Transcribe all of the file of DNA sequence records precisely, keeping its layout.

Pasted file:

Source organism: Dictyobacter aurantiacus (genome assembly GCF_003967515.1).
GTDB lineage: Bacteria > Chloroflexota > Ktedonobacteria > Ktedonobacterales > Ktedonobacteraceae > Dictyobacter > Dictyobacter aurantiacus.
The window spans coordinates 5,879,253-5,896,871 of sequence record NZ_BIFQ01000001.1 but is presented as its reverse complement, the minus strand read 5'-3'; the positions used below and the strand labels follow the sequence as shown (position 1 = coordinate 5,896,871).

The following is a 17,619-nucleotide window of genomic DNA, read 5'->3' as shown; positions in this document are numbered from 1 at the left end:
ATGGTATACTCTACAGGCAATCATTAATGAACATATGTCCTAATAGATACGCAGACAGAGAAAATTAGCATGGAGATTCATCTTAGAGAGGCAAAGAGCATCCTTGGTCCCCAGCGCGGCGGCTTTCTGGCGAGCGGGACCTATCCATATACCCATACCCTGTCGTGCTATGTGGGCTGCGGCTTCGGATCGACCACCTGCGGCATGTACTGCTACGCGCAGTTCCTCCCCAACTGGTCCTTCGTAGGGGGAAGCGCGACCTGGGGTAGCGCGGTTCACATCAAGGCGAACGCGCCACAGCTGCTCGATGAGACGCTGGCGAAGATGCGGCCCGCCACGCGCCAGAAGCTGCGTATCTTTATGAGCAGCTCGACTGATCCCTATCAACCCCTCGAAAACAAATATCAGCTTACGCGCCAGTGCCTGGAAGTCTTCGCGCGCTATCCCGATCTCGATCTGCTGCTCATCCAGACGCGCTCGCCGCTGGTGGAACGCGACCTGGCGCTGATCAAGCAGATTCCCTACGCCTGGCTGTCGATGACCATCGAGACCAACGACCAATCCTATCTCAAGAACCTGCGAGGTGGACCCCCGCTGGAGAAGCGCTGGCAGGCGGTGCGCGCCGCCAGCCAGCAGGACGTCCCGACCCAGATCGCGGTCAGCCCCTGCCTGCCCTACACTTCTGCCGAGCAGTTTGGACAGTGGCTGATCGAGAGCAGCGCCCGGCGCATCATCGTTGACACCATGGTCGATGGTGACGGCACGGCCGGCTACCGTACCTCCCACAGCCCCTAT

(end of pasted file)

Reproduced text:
Source organism: Dictyobacter aurantiacus (genome assembly GCF_003967515.1).
GTDB lineage: Bacteria > Chloroflexota > Ktedonobacteria > Ktedonobacterales > Ktedonobacteraceae > Dictyobacter > Dictyobacter aurantiacus.
The window spans coordinates 5,879,253-5,896,871 of sequence record NZ_BIFQ01000001.1 but is presented as its reverse complement, the minus strand read 5'-3'; the positions used below and the strand labels follow the sequence as shown (position 1 = coordinate 5,896,871).

The following is a 17,619-nucleotide window of genomic DNA, read 5'->3' as shown; positions in this document are numbered from 1 at the left end:
ATGGTATACTCTACAGGCAATCATTAATGAACATATGTCCTAATAGATACGCAGACAGAGAAAATTAGCATGGAGATTCATCTTAGAGAGGCAAAGAGCATCCTTGGTCCCCAGCGCGGCGGCTTTCTGGCGAGCGGGACCTATCCATATACCCATACCCTGTCGTGCTATGTGGGCTGCGGCTTCGGATCGACCACCTGCGGCATGTACTGCTACGCGCAGTTCCTCCCCAACTGGTCCTTCGTAGGGGGAAGCGCGACCTGGGGTAGCGCGGTTCACATCAAGGCGAACGCGCCACAGCTGCTCGATGAGACGCTGGCGAAGATGCGGCCCGCCACGCGCCAGAAGCTGCGTATCTTTATGAGCAGCTCGACTGATCCCTATCAACCCCTCGAAAACAAATATCAGCTTACGCGCCAGTGCCTGGAAGTCTTCGCGCGCTATCCCGATCTCGATCTGCTGCTCATCCAGACGCGCTCGCCGCTGGTGGAACGCGACCTGGCGCTGATCAAGCAGATTCCCTACGCCTGGCTGTCGATGACCATCGAGACCAACGACCAATCCTATCTCAAGAACCTGCGAGGTGGACCCCCGCTGGAGAAGCGCTGGCAGGCGGTGCGCGCCGCCAGCCAGCAGGACGTCCCGACCCAGATCGCGGTCAGCCCCTGCCTGCCCTACACTTCTGCCGAGCAGTTTGGACAGTGGCTGATCGAGAGCAGCGCCCGGCGCATCATCGTTGACACCATGGTCGATGGTGACGGCACGGCCGGCTACCGTACCTCCCACAGCCCCTAT